For the second post of our graduate-entry Medicine interview series (find the first post here!), we will be focussing on the question ‘Which factors during your undergraduate degree helped to consolidate your wish to study Medicine?’.
This is arguably one of the most distinguishable questions from those undergraduates are asked as it specifically asks you to reflect on your graduate degree. This question allows you to highlight your uniqueness as a candidate. I have written this article from a personal experience point of view and hope that it can inspire and stimulate your thinking as well as reassure you during the preparation stage of your Medicine interviews.
Graduate candidates will have studied a range of different undergraduate degrees, in different locations and with variations in their studies. Undergraduate degrees may be science-based, for example Biomedical Sciences, a speciality within Biomedical Sciences (such as Anatomy, Pharmacology, Physiology etc.), Biological Sciences or Chemistry, or non-science based, for example, Law, Languages or Mathematics. Therefore, different individuals will have gained different knowledge and set of skills. Remember that you will have undergone a personalised journey up until your Medicine application and interview (even if you studied the same course as another applicant or studied at the same university!), so this can be a chance to interest the interviewers as they learn more about you, what you learned and gained from your undergraduate degree and how these contribute to your suitability to study Medicine.
‘Which “factors” during your undergraduate degree’… Note this question may be asked in a variety of ways. For example, ‘factors’ may be replaced with ‘studies’, ‘modules’, ‘activities’, ‘events’, etc. However, exploring the entire range of factors that helped you to realise and/or motivate your desire to study Medicine when you are preparing for interviews is useful.
There is a huge range of factors that you could discuss! During your degree, you will have studied for a number of years prior to entering medical studies, therefore there are likely many factors you could mention. Of course, it is important to be selective, choosing your favourite and most relevant examples, as there will not be enough time to talk about ALL of the reasons and events that contribute to your desire to study Medicine. Therefore, I would encourage you to have a think about specific times during your undergraduate degree which stimulated or affirmed your motivations to study Medicine and why this is an appropriate career choice. Choose the examples that are most important and specific to YOU; by doing this your genuine interest will be clear to the interviewers and it will also enable you to demonstrate some of your personal qualities.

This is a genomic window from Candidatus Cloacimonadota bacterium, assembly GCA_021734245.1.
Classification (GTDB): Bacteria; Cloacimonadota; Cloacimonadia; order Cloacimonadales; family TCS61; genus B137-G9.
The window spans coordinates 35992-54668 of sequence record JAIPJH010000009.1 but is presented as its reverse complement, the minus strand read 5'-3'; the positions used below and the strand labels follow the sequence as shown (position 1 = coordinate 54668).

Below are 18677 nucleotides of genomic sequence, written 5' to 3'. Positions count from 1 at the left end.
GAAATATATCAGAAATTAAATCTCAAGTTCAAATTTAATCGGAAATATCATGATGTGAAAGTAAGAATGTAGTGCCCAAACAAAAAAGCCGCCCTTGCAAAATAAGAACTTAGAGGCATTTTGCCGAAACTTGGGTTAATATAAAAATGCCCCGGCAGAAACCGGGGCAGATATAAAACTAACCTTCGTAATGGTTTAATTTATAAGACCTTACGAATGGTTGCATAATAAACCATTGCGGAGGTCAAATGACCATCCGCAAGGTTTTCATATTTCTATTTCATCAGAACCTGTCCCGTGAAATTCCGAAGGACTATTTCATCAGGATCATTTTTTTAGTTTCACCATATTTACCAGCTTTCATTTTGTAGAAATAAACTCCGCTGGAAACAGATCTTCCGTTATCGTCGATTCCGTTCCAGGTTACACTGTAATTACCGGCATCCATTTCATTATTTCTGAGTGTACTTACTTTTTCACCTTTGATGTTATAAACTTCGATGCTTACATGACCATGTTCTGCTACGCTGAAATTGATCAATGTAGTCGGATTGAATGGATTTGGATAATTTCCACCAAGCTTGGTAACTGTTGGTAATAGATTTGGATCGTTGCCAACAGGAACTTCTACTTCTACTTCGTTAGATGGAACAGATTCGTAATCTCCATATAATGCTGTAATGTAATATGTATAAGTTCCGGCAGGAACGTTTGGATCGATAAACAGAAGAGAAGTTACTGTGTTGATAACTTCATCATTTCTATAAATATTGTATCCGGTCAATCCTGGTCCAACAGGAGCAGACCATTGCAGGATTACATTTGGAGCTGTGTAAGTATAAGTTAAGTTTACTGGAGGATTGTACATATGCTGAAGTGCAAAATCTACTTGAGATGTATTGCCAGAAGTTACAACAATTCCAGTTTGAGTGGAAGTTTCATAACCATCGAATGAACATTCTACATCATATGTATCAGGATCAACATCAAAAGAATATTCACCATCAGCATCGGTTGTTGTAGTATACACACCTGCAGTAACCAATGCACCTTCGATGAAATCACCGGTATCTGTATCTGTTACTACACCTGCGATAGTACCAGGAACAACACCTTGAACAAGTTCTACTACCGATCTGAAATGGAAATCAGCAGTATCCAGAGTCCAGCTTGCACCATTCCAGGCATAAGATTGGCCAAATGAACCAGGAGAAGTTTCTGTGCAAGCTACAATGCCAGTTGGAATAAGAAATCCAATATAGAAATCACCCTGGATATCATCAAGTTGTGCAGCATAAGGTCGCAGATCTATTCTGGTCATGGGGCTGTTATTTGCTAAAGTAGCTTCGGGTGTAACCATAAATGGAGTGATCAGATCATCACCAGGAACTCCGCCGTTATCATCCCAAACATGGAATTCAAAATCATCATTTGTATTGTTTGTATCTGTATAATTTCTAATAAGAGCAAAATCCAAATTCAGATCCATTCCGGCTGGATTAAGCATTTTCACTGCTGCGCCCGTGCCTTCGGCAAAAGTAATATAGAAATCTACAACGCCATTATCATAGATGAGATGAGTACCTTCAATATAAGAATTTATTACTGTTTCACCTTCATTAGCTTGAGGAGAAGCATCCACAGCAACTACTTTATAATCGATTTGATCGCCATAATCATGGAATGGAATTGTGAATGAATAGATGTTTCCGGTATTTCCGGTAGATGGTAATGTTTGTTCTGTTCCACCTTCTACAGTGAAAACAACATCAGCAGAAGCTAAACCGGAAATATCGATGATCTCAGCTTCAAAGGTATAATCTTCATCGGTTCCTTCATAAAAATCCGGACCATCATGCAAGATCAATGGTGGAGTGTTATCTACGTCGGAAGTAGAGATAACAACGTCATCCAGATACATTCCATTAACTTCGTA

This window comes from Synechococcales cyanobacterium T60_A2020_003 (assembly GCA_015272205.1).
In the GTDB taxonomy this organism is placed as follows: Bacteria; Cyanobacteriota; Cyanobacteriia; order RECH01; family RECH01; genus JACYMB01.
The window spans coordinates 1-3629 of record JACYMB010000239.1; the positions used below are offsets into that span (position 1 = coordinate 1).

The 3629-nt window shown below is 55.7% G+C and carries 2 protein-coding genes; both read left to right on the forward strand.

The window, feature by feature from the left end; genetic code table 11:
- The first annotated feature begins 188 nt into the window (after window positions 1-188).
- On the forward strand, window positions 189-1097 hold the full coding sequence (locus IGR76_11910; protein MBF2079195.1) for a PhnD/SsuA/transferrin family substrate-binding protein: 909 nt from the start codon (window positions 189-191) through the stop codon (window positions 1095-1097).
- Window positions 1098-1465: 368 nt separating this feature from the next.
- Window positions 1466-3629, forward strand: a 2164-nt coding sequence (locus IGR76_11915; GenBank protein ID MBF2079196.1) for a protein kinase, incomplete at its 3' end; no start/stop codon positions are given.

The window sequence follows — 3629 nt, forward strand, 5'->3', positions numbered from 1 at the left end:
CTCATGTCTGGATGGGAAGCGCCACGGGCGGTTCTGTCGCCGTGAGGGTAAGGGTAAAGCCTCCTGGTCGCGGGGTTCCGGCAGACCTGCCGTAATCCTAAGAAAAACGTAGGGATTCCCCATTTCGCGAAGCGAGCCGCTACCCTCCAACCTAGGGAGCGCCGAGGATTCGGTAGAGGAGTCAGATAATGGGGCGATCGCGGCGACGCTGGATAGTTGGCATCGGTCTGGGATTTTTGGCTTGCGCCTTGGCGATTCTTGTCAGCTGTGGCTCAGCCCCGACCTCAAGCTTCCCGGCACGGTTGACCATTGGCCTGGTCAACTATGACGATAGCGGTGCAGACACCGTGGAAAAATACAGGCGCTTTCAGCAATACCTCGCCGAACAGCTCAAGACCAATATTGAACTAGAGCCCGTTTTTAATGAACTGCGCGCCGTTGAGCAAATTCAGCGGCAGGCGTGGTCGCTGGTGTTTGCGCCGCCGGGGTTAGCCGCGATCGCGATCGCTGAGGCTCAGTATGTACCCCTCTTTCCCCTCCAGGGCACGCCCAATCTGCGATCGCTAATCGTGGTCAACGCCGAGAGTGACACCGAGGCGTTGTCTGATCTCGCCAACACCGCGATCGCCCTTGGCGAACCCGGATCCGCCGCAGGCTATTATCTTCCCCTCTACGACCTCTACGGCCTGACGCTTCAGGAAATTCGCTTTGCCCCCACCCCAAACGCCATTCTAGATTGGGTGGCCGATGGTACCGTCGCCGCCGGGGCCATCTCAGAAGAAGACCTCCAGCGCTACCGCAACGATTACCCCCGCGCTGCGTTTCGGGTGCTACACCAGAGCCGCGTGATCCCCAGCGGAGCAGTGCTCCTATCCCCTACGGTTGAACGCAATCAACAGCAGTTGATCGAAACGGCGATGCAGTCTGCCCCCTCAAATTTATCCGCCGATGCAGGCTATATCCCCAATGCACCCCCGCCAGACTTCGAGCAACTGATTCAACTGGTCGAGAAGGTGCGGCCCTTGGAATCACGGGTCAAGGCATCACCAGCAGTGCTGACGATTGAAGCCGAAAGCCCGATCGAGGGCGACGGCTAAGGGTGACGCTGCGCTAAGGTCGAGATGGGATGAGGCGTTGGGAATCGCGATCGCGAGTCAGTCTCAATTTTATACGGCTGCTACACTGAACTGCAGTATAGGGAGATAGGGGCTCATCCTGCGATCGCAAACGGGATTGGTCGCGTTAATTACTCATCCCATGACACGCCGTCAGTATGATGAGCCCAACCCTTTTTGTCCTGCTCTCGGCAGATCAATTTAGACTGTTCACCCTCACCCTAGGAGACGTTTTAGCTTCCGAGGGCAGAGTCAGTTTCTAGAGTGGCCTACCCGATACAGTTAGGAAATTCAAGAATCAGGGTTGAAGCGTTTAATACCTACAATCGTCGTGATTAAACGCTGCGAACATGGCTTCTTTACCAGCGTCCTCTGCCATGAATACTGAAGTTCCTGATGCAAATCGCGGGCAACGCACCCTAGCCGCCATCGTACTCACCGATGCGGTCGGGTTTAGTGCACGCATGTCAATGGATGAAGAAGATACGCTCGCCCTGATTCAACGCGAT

It is also useful to note that if the question asks about factors ‘DURING’ your undergraduate degree, you may decide to bring in examples both specific to studying your degree but also activities you participated in during your degree, but not necessarily related to the degree. For example, discussing self-organised work experience placements in clinical settings. Seeking other opportunities that educate you about a career in Medicine or allow you to develop relevant skills shows that you are proactive and further strengthens your determination to study Medicine.
Some potential ideas you may discuss in terms of ‘factors’ during your undergraduate degree…
There are many ways in which you may like to approach structuring the answer to this question and the choice is totally up to you. I have provided a loose structure that I hope can help you to think about the factors you may wish to talk about and how to put these into a coherent, concise interview answer.
I have fabricated these examples and I hope that these notes can help to stimulate your thinking about which factors during YOUR journey towards studying medicine helped to motivate you and provide you with ideas about how you may like to structure your answer to this question.
I hope that this article has helped to reassure you and helped you realise that you have a choice of factors to discuss. You are a unique candidate and answering a question such as this can allow you to give an insight into your personal journey prior to applying to Medicine to the interviewers. Stay calm and positive and best of luck.
Author: Carolina Williams
Editor: Allegra Wisking